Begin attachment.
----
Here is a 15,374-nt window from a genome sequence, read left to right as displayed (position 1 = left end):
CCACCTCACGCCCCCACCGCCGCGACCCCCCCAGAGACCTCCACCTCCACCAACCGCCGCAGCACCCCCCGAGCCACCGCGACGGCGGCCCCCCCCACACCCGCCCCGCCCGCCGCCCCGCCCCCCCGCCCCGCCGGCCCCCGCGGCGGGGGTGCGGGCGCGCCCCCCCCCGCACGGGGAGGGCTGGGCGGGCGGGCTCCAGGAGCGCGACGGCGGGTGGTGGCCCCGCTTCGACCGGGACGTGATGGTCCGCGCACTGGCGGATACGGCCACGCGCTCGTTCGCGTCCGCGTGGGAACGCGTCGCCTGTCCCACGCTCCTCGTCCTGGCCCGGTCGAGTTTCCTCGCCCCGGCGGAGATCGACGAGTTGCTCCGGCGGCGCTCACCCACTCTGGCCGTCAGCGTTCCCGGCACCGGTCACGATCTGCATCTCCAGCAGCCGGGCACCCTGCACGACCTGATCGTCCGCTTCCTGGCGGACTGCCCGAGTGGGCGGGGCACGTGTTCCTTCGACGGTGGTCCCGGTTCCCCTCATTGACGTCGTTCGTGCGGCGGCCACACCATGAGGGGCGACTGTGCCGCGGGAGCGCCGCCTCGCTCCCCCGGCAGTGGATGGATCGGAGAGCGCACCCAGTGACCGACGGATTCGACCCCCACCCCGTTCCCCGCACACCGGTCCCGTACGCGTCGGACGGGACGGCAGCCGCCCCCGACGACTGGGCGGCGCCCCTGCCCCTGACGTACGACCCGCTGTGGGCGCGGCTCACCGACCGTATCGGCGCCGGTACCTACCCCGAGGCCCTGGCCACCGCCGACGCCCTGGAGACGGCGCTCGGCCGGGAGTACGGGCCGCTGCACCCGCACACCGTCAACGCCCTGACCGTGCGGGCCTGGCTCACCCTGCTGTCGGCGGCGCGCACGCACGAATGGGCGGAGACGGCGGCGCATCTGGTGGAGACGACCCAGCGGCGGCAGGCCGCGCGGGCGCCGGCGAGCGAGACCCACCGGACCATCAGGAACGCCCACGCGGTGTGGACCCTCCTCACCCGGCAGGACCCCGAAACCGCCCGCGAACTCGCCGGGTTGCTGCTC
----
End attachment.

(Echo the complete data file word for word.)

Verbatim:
Here is a 15,374-nt window from a genome sequence, read left to right as displayed (position 1 = left end):
CCACCTCACGCCCCCACCGCCGCGACCCCCCCAGAGACCTCCACCTCCACCAACCGCCGCAGCACCCCCCGAGCCACCGCGACGGCGGCCCCCCCCACACCCGCCCCGCCCGCCGCCCCGCCCCCCCGCCCCGCCGGCCCCCGCGGCGGGGGTGCGGGCGCGCCCCCCCCCGCACGGGGAGGGCTGGGCGGGCGGGCTCCAGGAGCGCGACGGCGGGTGGTGGCCCCGCTTCGACCGGGACGTGATGGTCCGCGCACTGGCGGATACGGCCACGCGCTCGTTCGCGTCCGCGTGGGAACGCGTCGCCTGTCCCACGCTCCTCGTCCTGGCCCGGTCGAGTTTCCTCGCCCCGGCGGAGATCGACGAGTTGCTCCGGCGGCGCTCACCCACTCTGGCCGTCAGCGTTCCCGGCACCGGTCACGATCTGCATCTCCAGCAGCCGGGCACCCTGCACGACCTGATCGTCCGCTTCCTGGCGGACTGCCCGAGTGGGCGGGGCACGTGTTCCTTCGACGGTGGTCCCGGTTCCCCTCATTGACGTCGTTCGTGCGGCGGCCACACCATGAGGGGCGACTGTGCCGCGGGAGCGCCGCCTCGCTCCCCCGGCAGTGGATGGATCGGAGAGCGCACCCAGTGACCGACGGATTCGACCCCCACCCCGTTCCCCGCACACCGGTCCCGTACGCGTCGGACGGGACGGCAGCCGCCCCCGACGACTGGGCGGCGCCCCTGCCCCTGACGTACGACCCGCTGTGGGCGCGGCTCACCGACCGTATCGGCGCCGGTACCTACCCCGAGGCCCTGGCCACCGCCGACGCCCTGGAGACGGCGCTCGGCCGGGAGTACGGGCCGCTGCACCCGCACACCGTCAACGCCCTGACCGTGCGGGCCTGGCTCACCCTGCTGTCGGCGGCGCGCACGCACGAATGGGCGGAGACGGCGGCGCATCTGGTGGAGACGACCCAGCGGCGGCAGGCCGCGCGGGCGCCGGCGAGCGAGACCCACCGGACCATCAGGAACGCCCACGCGGTGTGGACCCTCCTCACCCGGCAGGACCCCGAAACCGCCCGCGAACTCGCCGGGTTGCTGCTC